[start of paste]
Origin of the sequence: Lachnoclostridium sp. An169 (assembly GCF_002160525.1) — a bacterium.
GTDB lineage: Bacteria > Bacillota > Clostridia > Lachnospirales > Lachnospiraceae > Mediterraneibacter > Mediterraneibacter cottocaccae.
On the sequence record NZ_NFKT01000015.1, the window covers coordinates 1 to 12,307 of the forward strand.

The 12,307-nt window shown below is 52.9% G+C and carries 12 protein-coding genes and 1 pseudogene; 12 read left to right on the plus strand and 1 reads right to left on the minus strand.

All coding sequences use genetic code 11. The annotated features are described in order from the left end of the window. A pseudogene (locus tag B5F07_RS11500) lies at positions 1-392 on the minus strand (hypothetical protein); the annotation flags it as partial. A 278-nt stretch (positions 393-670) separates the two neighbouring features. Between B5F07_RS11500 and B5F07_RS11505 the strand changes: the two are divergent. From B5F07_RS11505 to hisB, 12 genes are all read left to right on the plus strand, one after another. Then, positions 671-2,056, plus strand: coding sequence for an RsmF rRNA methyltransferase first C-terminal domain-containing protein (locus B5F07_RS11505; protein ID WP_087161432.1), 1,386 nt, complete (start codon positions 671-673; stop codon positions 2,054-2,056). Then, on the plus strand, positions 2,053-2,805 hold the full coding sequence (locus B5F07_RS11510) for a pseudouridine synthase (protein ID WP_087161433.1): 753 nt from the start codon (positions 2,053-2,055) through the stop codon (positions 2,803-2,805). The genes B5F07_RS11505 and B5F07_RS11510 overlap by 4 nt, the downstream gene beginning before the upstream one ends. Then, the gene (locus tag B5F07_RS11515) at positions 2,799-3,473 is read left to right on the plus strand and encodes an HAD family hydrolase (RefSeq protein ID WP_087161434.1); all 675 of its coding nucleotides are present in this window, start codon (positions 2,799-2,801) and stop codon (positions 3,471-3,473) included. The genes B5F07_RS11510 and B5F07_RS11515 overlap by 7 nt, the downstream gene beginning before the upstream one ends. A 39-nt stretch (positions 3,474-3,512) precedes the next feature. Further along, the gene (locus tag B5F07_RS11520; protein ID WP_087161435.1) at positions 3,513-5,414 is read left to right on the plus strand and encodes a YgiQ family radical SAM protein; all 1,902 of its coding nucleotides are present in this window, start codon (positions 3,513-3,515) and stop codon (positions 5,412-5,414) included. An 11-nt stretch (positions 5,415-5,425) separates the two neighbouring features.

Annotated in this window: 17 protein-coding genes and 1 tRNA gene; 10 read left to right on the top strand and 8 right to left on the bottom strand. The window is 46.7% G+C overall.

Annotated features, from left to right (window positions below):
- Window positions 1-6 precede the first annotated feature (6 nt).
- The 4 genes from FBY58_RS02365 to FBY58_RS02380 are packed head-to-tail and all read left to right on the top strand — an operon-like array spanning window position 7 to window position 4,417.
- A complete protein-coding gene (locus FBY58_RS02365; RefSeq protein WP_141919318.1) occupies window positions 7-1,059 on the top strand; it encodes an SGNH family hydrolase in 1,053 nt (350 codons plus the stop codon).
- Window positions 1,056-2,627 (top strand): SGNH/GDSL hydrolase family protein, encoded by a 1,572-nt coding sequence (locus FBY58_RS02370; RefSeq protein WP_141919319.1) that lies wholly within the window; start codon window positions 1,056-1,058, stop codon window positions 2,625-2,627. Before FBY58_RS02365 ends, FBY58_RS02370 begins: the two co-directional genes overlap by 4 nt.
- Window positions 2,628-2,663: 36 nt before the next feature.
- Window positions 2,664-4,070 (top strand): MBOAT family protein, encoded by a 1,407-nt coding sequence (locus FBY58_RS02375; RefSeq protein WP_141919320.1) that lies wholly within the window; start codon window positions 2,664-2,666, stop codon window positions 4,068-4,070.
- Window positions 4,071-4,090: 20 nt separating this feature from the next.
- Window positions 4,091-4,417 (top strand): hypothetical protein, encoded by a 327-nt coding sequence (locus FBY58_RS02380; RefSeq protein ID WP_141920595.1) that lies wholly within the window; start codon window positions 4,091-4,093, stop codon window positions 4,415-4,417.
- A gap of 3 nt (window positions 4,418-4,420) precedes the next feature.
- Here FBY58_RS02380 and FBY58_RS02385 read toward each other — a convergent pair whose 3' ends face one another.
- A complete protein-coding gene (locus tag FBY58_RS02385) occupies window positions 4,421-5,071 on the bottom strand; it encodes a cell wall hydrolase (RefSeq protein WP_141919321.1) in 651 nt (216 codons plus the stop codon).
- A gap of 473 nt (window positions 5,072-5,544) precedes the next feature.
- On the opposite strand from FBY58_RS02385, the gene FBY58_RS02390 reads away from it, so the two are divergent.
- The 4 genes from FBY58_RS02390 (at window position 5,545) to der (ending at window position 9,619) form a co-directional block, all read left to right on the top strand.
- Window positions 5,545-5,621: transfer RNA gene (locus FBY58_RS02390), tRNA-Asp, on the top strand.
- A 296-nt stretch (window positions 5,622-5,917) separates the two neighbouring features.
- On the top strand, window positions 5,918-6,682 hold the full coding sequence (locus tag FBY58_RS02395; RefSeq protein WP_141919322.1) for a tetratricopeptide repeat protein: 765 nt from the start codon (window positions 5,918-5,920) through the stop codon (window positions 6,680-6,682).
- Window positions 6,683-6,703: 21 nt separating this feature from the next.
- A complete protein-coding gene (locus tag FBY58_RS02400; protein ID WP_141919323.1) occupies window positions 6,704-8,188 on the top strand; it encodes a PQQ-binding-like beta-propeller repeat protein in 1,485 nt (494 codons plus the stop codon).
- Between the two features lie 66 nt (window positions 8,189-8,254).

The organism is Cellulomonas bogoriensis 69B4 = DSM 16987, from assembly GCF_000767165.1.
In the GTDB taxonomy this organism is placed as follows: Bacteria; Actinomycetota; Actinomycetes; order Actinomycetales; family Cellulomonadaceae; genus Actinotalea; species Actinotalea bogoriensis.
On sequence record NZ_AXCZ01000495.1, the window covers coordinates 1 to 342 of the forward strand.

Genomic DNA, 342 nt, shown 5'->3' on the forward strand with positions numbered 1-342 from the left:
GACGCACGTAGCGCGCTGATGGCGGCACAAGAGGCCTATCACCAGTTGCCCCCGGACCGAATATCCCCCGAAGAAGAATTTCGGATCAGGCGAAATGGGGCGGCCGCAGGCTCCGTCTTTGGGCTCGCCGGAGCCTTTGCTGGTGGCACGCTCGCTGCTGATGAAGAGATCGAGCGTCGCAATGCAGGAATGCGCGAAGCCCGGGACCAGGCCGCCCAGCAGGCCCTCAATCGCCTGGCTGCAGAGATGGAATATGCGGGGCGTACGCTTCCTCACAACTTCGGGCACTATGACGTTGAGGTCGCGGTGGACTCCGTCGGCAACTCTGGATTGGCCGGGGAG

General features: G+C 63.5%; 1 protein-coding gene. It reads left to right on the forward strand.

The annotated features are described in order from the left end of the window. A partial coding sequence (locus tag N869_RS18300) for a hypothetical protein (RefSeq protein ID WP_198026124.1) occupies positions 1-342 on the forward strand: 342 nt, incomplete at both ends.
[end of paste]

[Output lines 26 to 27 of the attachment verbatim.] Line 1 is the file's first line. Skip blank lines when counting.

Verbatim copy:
- A complete protein-coding gene (locus tag FBY58_RS02400; protein ID WP_141919323.1) occupies window positions 6,704-8,188 on the top strand; it encodes a PQQ-binding-like beta-propeller repeat protein in 1,485 nt (494 codons plus the stop codon).
- Between the two features lie 66 nt (window positions 8,189-8,254).